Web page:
Low-power Machine Learning and Beacons: Interview with Alex

Today we recorded a short interview with Alex, who is our software engineer for “IoT machine learning”.

Alex is developing both firmware for embedded systems, such as Leantegra beacons, and advanced machine learning algorithms, which run directly on microcontrollers (e.g. ARM Cortex-M0). He is dealing with C, C++, assembler and sometimes Python for his coding activities.

In our latest firmware for Leantegra WiBeat beacons we achieved a major reduction in power consumption, which enables BLE transmissions, RTLS and motion tracking within several micro-amps. This is almost 1000 times less than in a default configuration for BLE beacon with accelerometer.

Right now we have the following characteristics in place:

  • Always-on 12 Hz accelerometer for motion tracking: both sleep modes and active modes.
  • 4 micro-amps for the sleep mode, 200 micro-amps for BLE TX operations.
  • Adaptive blink rate for BLE advertising, according to the motion recognition events.
  • No raw accelerometer data via BLE advertising, just the recognized motion events.
  • No float variables and functions in the machine learning algorithms – refactored to use integers through the hash tables only.

But let’s get back to the interview itself …

Interviewer:

Alex, so can you please tell about your activities related to machine learning and power optimization for BLE beacons?

Alex:

Yes, with pleasure. I’m dealing with designing and implementing the motion recognition algorithms for Leantegra beacons. Plus, some firmware optimizations for reducing the overall power consumption. This is especially important for BLE beacons, which need to operate for years on a single battery charge.

Interviewer:

Interesting, so you’re adding the motion recognition features to BLE beacons for making them smarter and less power-hungry?

Alex:

Yes, less power-hungry and more optimal for motion tracking and RTLS. Again, this is not only about prolonging the battery life, but also enhancing RTLS accuracy via motion tracking and the so-called “sensor fusion”.

Interviewer:

Sensor fusion? Can you please elaborate a bit more?

Alex:

The default approach to RTLS using BLE is prone to inaccuracies, such as famous “jumping dots” on a map. This is when your dots are jumping even when you’re not moving. Trajectory of your motion is not accurate too, unless you will mix the motion data with your BLE RTLS calculations. This motion data might come from accelerometers or more advanced 6-axis or 9-axis motion sensors. But mixing the motion data with RTLS requires both advanced filtering algorithms and some power optimization features.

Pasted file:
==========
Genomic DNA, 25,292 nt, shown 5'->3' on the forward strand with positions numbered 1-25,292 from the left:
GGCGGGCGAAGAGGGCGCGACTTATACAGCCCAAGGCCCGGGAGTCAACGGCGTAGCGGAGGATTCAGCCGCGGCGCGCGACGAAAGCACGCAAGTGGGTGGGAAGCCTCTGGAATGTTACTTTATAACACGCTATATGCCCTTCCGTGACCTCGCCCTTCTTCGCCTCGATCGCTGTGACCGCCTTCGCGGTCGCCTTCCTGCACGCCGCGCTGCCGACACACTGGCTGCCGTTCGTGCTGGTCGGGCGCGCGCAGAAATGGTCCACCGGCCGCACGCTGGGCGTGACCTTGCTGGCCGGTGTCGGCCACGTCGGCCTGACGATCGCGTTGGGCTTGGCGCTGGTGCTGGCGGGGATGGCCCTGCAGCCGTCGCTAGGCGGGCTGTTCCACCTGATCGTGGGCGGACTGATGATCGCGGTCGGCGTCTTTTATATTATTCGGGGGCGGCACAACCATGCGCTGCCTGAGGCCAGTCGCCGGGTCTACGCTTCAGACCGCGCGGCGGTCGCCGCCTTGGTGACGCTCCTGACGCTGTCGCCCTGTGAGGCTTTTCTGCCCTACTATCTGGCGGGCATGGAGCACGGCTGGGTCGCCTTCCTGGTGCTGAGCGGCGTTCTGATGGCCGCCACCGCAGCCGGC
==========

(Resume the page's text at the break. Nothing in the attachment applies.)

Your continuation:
Interviewer:

So are you saying that the motion sensors are useful for BLE beacons and RTLS, but consume a lot of power? And reduce the battery life?

Alex:

Yes, especially 6-axis and 9-axis motion sensors, which have gyroscope on board. Without power optimizations your BLE beacons might live for 1 week on a single battery charge. All benefits from the motion sensors will simply disappear, if you will not consider the question of power optimization.

Interviewer:

And most likely BLE transmissions should be reduced too, right? That’s why you decided to transfer the motion recognition events, instead of the raw accelerometer data via BLE, correct?

Alex:

Exactly. There are some BLE trackers and beacons on the market, which transfer all “raw measurements” from their accelerometers. This approach is a real issue for power consumption. More than that, typical transmission rates for BLE advertising (e.g. iBeacon advertising) are from 300 msec to several seconds. You can’t fit 12-24 Hz accelerometer rates into the rate of BLE advertising. You simply can’t receive enough data for the minimally accurate motion tracking.

Interviewer:

Very interesting! But getting back to the topic of machine learning and the above mentioning of “float variables” and “hash tables with integers”. Are you saying that by moving away from the floating point variables and functions you reduced the power consumption?

Alex:

Yes, by replacing the floating point functions and variables we achieved a major reduction in the execution time and the power consumption. Such low-power microcontroller systems consider every line of your code. This is a different world comparing to software development for larger systems running on Linux.

Interviewer:

Sounds very cool, especially by knowing that you can execute the machine learning algorithms for years on a single battery charge.

Interviewer:

Thank you, Alex! It was a great interview!

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